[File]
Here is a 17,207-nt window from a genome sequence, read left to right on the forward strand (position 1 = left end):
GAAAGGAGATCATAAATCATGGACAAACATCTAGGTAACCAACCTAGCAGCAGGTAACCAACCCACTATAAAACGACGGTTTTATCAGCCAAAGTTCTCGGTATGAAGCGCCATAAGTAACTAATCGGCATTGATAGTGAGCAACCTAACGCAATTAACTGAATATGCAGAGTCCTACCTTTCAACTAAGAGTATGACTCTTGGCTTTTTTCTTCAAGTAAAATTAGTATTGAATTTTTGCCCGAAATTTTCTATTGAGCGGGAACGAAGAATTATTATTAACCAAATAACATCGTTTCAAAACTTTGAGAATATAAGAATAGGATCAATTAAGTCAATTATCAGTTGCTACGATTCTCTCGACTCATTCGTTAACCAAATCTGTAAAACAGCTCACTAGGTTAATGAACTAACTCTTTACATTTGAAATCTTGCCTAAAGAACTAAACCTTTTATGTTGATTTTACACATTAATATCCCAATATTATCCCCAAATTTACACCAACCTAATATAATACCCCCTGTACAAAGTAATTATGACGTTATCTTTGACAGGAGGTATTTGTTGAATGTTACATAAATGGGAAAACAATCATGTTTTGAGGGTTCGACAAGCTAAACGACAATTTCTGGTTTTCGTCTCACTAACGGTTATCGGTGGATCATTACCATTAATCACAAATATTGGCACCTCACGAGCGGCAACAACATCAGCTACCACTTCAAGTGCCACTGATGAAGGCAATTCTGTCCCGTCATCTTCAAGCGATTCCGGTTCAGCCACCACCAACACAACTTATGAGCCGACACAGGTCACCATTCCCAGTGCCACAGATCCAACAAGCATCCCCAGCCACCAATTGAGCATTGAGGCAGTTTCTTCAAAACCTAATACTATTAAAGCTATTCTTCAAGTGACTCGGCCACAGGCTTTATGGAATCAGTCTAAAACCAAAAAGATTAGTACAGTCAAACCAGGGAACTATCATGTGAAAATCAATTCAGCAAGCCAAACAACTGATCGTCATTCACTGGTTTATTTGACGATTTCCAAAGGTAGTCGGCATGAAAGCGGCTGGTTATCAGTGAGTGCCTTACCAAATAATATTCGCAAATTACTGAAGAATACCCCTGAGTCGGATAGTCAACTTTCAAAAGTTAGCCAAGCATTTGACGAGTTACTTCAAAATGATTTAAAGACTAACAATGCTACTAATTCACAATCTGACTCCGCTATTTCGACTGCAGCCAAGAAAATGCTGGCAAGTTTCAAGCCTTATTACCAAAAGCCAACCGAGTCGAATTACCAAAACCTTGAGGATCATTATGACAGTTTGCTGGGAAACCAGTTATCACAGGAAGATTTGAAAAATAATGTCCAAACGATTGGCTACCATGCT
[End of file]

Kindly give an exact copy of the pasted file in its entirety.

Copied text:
Here is a 17,207-nt window from a genome sequence, read left to right on the forward strand (position 1 = left end):
GAAAGGAGATCATAAATCATGGACAAACATCTAGGTAACCAACCTAGCAGCAGGTAACCAACCCACTATAAAACGACGGTTTTATCAGCCAAAGTTCTCGGTATGAAGCGCCATAAGTAACTAATCGGCATTGATAGTGAGCAACCTAACGCAATTAACTGAATATGCAGAGTCCTACCTTTCAACTAAGAGTATGACTCTTGGCTTTTTTCTTCAAGTAAAATTAGTATTGAATTTTTGCCCGAAATTTTCTATTGAGCGGGAACGAAGAATTATTATTAACCAAATAACATCGTTTCAAAACTTTGAGAATATAAGAATAGGATCAATTAAGTCAATTATCAGTTGCTACGATTCTCTCGACTCATTCGTTAACCAAATCTGTAAAACAGCTCACTAGGTTAATGAACTAACTCTTTACATTTGAAATCTTGCCTAAAGAACTAAACCTTTTATGTTGATTTTACACATTAATATCCCAATATTATCCCCAAATTTACACCAACCTAATATAATACCCCCTGTACAAAGTAATTATGACGTTATCTTTGACAGGAGGTATTTGTTGAATGTTACATAAATGGGAAAACAATCATGTTTTGAGGGTTCGACAAGCTAAACGACAATTTCTGGTTTTCGTCTCACTAACGGTTATCGGTGGATCATTACCATTAATCACAAATATTGGCACCTCACGAGCGGCAACAACATCAGCTACCACTTCAAGTGCCACTGATGAAGGCAATTCTGTCCCGTCATCTTCAAGCGATTCCGGTTCAGCCACCACCAACACAACTTATGAGCCGACACAGGTCACCATTCCCAGTGCCACAGATCCAACAAGCATCCCCAGCCACCAATTGAGCATTGAGGCAGTTTCTTCAAAACCTAATACTATTAAAGCTATTCTTCAAGTGACTCGGCCACAGGCTTTATGGAATCAGTCTAAAACCAAAAAGATTAGTACAGTCAAACCAGGGAACTATCATGTGAAAATCAATTCAGCAAGCCAAACAACTGATCGTCATTCACTGGTTTATTTGACGATTTCCAAAGGTAGTCGGCATGAAAGCGGCTGGTTATCAGTGAGTGCCTTACCAAATAATATTCGCAAATTACTGAAGAATACCCCTGAGTCGGATAGTCAACTTTCAAAAGTTAGCCAAGCATTTGACGAGTTACTTCAAAATGATTTAAAGACTAACAATGCTACTAATTCACAATCTGACTCCGCTATTTCGACTGCAGCCAAGAAAATGCTGGCAAGTTTCAAGCCTTATTACCAAAAGCCAACCGAGTCGAATTACCAAAACCTTGAGGATCATTATGACAGTTTGCTGGGAAACCAGTTATCACAGGAAGATTTGAAAAATAATGTCCAAACGATTGGCTACCATGCT